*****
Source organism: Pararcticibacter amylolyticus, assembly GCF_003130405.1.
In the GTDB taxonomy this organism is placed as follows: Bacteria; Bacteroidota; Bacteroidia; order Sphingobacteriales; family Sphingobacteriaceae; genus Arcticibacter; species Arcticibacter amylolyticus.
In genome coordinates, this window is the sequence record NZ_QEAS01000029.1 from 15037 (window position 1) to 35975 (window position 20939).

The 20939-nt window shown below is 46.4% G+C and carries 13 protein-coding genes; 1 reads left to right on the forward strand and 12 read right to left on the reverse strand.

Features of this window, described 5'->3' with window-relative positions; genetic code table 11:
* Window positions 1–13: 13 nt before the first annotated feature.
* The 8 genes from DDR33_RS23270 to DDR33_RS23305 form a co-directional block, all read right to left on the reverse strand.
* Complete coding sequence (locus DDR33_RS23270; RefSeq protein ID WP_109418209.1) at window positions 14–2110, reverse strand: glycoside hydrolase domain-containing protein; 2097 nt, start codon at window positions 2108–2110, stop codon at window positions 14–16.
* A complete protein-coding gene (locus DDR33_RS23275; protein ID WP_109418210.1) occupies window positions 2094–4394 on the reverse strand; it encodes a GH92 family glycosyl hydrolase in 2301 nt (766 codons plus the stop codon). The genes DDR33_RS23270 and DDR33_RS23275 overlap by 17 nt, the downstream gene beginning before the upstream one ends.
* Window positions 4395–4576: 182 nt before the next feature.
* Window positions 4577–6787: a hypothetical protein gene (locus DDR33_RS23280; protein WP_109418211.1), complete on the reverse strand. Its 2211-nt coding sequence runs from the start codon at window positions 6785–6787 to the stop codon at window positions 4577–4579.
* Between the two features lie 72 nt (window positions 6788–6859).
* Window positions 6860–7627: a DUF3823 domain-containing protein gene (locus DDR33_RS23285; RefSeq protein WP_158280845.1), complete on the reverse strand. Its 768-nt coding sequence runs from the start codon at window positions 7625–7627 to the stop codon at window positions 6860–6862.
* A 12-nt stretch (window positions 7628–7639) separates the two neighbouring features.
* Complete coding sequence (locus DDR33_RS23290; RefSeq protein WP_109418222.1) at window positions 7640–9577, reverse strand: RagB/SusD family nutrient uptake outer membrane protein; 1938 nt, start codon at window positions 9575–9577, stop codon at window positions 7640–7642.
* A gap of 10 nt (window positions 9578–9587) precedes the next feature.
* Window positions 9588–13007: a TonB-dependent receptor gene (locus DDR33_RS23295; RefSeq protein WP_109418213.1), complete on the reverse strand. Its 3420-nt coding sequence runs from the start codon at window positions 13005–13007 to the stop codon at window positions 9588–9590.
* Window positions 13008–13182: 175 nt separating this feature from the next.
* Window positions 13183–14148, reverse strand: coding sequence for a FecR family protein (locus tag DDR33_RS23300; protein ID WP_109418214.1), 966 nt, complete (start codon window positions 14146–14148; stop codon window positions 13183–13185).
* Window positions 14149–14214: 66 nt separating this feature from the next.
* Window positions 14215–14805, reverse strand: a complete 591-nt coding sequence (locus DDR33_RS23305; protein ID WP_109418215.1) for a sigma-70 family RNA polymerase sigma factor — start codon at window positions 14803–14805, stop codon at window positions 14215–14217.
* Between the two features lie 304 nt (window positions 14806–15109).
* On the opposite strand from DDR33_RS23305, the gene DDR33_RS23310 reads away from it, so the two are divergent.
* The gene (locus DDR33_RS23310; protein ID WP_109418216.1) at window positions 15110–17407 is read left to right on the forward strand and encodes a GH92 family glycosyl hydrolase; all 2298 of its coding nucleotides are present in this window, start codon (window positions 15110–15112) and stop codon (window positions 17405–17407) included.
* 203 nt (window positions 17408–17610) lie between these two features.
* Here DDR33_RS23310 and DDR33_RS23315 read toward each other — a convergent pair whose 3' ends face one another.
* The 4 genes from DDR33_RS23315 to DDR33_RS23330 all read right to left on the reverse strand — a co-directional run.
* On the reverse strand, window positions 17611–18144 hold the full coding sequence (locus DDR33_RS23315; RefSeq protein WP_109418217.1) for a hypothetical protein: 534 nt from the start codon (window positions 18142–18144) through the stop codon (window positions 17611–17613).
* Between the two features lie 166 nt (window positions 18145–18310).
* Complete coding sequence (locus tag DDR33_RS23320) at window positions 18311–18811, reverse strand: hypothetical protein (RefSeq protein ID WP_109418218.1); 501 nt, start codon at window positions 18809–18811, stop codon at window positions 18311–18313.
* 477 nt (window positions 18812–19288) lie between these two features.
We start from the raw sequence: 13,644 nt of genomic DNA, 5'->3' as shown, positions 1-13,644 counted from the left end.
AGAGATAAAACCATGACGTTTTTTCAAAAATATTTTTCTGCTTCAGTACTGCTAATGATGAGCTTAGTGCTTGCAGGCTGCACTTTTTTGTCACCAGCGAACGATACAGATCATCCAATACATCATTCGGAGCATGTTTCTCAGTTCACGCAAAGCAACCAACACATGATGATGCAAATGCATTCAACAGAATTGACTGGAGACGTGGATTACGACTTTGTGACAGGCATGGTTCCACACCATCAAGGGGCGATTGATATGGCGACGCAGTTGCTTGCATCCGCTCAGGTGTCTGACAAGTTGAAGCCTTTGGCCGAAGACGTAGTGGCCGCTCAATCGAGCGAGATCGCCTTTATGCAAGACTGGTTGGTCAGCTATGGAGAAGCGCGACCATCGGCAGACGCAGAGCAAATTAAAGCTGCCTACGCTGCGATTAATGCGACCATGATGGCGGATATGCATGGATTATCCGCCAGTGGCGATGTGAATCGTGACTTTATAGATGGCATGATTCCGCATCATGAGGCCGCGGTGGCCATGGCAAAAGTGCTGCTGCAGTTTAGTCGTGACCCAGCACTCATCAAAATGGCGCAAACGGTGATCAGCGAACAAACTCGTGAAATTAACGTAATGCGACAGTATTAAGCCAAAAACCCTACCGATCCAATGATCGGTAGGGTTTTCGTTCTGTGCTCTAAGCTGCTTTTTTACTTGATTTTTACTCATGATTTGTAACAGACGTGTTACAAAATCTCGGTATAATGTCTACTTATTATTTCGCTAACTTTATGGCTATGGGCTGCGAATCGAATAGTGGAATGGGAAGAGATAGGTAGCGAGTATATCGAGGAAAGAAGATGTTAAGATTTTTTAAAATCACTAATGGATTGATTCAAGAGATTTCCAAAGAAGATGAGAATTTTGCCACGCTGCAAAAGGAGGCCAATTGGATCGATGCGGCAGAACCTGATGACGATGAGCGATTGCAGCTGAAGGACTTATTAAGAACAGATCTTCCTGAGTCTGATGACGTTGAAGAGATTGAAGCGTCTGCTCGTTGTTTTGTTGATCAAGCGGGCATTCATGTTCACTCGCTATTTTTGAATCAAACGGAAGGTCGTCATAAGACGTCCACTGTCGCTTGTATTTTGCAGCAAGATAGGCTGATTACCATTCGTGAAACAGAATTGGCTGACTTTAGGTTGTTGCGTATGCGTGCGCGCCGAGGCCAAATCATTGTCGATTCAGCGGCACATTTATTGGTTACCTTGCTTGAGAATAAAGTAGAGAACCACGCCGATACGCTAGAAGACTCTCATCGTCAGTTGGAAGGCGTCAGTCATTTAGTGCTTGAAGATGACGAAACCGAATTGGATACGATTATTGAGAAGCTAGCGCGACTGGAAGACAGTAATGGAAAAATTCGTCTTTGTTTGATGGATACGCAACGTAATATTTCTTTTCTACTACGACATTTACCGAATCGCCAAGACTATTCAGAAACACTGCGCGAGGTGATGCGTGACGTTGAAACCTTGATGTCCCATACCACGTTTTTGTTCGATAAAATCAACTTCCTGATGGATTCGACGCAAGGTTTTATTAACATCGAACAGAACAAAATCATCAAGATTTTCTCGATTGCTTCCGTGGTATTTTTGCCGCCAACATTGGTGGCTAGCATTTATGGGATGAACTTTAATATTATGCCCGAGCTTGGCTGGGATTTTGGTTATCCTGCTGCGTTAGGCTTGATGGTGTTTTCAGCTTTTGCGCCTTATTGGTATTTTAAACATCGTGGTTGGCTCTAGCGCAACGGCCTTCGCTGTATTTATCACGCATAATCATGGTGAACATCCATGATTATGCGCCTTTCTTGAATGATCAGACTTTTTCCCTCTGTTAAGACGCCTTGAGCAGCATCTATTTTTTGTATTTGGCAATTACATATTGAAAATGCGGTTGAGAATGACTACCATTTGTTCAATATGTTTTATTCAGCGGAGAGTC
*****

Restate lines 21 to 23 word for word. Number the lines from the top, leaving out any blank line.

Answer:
* Window positions 14215–14805, reverse strand: a complete 591-nt coding sequence (locus DDR33_RS23305; protein ID WP_109418215.1) for a sigma-70 family RNA polymerase sigma factor — start codon at window positions 14803–14805, stop codon at window positions 14215–14217.
* Between the two features lie 304 nt (window positions 14806–15109).
* On the opposite strand from DDR33_RS23305, the gene DDR33_RS23310 reads away from it, so the two are divergent.